So this is what Lisbon looks like from atop one of its many hills. It’s a nice city, on the north edge of a big giant bay at the end of the Tagus river. DrBob had a flat that was tiny but awesome and we stayed there two nights before heading up to our hotel.
I didn’t actually take a lot of pictures, but one of my favorite things was that so many of the buildings are faced with tiles, a holdover from the long Moorish occupation. They’re called azuleijos, and of course you can also see them in Spain and even in the Netherlands, which has its own tile traditions, but they’re much more frequent in Portugal, in my experience. (DrBob: that’s because you haven’t seen Sevilla yet. Alala: that’s because someone hasn’t taken me to Sevilla yet, despite 18 years of nagging…).
Here’s a thing I noticed: a much higher proportion of women in sensible shoes than you usually see in a European capital. The hills might have had something to do with that. And the fact that the sidewalks consisted of cobblestones. Marble ones.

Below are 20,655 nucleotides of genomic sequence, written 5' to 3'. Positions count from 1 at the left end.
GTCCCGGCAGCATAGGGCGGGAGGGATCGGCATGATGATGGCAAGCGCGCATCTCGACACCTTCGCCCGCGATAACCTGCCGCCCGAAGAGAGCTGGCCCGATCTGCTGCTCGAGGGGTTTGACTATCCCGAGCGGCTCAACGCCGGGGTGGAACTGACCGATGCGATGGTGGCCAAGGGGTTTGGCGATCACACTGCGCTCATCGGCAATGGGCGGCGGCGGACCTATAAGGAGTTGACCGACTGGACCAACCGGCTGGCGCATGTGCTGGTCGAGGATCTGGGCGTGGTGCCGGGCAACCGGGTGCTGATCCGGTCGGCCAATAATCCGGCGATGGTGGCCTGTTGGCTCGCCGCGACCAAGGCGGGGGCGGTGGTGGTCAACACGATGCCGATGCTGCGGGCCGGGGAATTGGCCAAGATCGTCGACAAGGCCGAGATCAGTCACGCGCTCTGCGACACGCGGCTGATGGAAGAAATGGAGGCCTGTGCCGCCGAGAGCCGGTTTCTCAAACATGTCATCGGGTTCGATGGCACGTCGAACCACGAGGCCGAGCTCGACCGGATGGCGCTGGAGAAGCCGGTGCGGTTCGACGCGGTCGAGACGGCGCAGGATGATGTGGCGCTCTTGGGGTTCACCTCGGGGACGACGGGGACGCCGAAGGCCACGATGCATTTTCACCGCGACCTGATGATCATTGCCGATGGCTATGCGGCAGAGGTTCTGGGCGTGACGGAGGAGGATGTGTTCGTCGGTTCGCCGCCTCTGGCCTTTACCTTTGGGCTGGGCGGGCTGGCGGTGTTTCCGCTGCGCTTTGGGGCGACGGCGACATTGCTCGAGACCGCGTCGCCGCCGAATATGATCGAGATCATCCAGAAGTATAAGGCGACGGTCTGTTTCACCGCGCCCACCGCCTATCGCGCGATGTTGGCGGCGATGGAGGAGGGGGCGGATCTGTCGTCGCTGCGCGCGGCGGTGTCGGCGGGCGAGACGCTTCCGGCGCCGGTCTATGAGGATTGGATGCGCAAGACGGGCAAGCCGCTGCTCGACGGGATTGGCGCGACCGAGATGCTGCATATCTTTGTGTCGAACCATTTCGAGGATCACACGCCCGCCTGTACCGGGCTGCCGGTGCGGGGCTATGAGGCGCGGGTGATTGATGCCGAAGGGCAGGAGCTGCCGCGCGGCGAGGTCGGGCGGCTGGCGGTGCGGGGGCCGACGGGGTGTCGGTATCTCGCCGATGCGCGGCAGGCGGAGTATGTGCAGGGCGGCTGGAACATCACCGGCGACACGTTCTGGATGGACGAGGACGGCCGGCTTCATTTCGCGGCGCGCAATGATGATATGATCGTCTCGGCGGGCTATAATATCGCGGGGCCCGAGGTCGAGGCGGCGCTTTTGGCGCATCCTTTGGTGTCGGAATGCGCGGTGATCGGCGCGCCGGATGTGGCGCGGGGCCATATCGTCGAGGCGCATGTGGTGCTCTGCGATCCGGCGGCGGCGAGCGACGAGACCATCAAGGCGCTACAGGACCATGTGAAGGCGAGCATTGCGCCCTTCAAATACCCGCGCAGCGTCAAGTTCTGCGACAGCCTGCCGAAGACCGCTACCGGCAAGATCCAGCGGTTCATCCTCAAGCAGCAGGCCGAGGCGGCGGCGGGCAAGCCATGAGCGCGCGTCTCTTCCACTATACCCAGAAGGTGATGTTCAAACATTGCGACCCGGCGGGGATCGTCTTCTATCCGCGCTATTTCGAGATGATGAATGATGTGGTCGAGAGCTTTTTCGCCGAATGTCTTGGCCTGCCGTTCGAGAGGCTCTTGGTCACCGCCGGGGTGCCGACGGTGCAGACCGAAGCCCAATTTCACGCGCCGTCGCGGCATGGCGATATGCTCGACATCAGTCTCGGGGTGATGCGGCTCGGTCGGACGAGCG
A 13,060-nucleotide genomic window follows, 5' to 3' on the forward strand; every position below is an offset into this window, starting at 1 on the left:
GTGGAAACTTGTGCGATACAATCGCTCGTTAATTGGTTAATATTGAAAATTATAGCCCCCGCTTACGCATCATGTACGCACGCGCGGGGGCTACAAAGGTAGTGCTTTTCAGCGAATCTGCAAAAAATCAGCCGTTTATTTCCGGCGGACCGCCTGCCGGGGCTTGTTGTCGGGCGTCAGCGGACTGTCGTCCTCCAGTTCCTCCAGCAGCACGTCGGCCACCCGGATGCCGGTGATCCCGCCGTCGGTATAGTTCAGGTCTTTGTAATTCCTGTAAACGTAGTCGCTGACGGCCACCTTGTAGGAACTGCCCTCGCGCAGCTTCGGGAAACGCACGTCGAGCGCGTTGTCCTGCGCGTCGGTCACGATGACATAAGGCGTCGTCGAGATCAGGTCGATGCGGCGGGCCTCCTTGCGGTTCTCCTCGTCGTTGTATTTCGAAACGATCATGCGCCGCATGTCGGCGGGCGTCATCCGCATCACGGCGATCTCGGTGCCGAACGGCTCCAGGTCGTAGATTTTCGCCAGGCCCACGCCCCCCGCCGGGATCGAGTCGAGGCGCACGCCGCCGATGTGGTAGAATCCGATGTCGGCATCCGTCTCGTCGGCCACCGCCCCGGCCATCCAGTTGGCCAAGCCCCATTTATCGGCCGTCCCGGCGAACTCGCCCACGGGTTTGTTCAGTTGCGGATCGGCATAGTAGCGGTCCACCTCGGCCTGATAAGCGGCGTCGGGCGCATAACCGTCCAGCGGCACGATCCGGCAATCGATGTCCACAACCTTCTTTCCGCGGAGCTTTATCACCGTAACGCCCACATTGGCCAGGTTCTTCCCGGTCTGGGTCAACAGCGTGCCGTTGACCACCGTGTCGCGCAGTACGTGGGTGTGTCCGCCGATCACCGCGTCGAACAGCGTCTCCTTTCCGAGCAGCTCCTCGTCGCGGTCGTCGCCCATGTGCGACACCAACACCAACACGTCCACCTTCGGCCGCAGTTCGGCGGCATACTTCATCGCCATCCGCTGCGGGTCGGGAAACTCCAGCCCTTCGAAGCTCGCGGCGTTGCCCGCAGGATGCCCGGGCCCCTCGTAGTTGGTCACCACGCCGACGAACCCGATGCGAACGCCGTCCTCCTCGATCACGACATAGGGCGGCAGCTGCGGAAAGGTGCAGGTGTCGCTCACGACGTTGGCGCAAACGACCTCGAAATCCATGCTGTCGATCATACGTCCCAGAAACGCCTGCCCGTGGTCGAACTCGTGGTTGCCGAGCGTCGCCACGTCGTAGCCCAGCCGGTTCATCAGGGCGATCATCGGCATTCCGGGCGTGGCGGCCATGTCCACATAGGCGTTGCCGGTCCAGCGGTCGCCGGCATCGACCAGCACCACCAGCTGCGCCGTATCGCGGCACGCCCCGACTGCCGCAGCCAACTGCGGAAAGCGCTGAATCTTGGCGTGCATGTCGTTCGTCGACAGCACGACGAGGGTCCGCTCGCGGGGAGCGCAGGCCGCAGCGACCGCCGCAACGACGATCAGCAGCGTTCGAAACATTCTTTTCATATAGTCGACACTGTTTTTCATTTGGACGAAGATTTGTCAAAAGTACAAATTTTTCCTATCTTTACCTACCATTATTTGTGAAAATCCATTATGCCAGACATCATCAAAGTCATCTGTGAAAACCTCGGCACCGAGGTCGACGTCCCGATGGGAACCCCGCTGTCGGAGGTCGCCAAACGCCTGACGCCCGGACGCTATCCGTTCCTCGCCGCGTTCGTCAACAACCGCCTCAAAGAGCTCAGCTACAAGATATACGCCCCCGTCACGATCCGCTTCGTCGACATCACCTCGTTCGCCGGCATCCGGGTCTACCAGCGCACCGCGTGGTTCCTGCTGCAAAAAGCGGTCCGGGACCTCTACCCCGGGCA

We also took a train out to Belém and walked along the waterfront to the Monument to the Discoveries, which I find fascinating. Okay, fascist sculpture is always a little weird, and homages to superior humans should be looked at somewhat askance, but it is kind of remarkable that tiny, poor, peripheral Portugal did this amazing thing for a century and a half, and then went back to being tiny, poor and peripheral.
We also visited the Belém Tower, which was even cooler than it looks on the internet, and then wandered over to the Mosteiro dos Jerónimos, where we did manage to take a few photos, which I then could not identify once we were home because we went to so! Many! Monasteries! But this one was quite pretty, especially if you can ignore the stone penises decorating the upper arches in the cloister.
Song du jour of the day: Vida Minha by Filipa Sousa – Portugal’s Eurovision entry this year.